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by Julian Coman
Mea Culpa From The Comrades Members and leaders of the Parti Communiste Francais -- Europe's last major communist party -- are set to vote this week on an extraordinary report condemning in no uncertain terms its activities throughout its 80-year history. The two-page condemnation is entitled, "Has Communism Been a Failure in the Twentieth Century?" The answer it comes up with is a resounding "You Bet!"
The document states that communism "did not liberate humanity" but led to the "oppression of the individual, a tendency to see different opinions as deviation or betrayal, and practices which in all too many cases bordered on the criminal."
French communists were guilty of "preferring to keep quiet about the suppressions of freedom in the various socialist states," as well as failing to realize "the scale and the consequences" of events in Eastern Europe, including the Stalinist purges and the suppression of liberal revolutions in satellite Soviet states such as Czechoslovakia.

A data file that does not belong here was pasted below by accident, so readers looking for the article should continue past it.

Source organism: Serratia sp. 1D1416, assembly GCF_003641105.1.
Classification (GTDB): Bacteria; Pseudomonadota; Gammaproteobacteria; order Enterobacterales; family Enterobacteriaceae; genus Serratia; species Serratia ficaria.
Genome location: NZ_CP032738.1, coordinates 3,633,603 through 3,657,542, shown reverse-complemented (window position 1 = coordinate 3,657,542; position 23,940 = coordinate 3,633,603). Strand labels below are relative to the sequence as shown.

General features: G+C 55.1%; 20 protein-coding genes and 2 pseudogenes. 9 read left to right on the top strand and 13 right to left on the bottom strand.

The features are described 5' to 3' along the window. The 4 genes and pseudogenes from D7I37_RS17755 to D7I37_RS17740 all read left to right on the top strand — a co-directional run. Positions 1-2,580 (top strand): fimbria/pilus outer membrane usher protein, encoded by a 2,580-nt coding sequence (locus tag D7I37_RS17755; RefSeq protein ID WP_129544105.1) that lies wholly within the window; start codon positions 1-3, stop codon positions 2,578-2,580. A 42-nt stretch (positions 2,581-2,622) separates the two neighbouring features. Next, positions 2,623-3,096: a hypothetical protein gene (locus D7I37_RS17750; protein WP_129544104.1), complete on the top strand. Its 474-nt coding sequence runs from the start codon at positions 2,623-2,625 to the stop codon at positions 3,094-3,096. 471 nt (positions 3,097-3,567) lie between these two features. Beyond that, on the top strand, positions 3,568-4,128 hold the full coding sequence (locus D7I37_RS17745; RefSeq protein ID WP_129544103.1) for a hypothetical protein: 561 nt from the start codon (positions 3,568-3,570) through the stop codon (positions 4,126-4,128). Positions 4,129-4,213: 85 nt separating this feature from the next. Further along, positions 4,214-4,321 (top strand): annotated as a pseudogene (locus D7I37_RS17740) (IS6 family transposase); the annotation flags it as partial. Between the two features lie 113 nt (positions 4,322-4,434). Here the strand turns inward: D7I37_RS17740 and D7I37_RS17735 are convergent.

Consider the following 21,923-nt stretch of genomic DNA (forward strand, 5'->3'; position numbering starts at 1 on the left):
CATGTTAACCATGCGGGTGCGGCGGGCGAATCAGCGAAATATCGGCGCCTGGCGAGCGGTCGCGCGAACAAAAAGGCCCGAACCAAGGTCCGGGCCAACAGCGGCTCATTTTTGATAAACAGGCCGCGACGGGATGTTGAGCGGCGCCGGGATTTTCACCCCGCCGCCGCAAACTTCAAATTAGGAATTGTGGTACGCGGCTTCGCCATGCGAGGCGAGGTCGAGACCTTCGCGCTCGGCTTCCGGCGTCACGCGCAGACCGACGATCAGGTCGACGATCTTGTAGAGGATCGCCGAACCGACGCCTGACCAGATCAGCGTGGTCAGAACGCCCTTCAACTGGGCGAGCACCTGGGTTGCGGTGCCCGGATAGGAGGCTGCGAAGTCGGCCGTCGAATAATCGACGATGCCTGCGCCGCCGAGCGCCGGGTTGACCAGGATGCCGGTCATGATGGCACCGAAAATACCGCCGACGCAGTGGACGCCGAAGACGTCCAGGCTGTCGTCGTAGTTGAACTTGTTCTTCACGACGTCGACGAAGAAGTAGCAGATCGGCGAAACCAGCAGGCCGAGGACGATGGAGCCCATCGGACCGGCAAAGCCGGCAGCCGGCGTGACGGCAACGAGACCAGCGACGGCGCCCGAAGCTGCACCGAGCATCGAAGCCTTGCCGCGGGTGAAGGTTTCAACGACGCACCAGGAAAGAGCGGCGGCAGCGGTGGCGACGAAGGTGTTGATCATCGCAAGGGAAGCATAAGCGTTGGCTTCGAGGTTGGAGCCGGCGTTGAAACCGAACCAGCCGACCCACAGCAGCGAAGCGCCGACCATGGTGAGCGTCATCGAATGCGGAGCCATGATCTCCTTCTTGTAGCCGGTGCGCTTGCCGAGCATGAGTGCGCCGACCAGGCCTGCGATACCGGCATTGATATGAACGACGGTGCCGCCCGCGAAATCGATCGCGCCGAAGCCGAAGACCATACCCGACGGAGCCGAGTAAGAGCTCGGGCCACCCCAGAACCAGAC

Comrades failed to see the value of rule of law and democracy, often criticizing these ideas as "bourgeois concepts" -- while postwar party leaders were "blind, error-ridden and behind the times." Aside from France, other communist parties throughout Europe have long since moved to distance themselves from their past.
In Italy, the former Communist Party is now in government -- having dropped its name and embraced free markets.
The Communist Party of Great Britain changed its name to Democratic Left and then abandoned being a political party altogether. Nevertheless, a handful of die-hards remain in France. One elderly activist charges that "It's not the party that needs to change. It's the rest of society."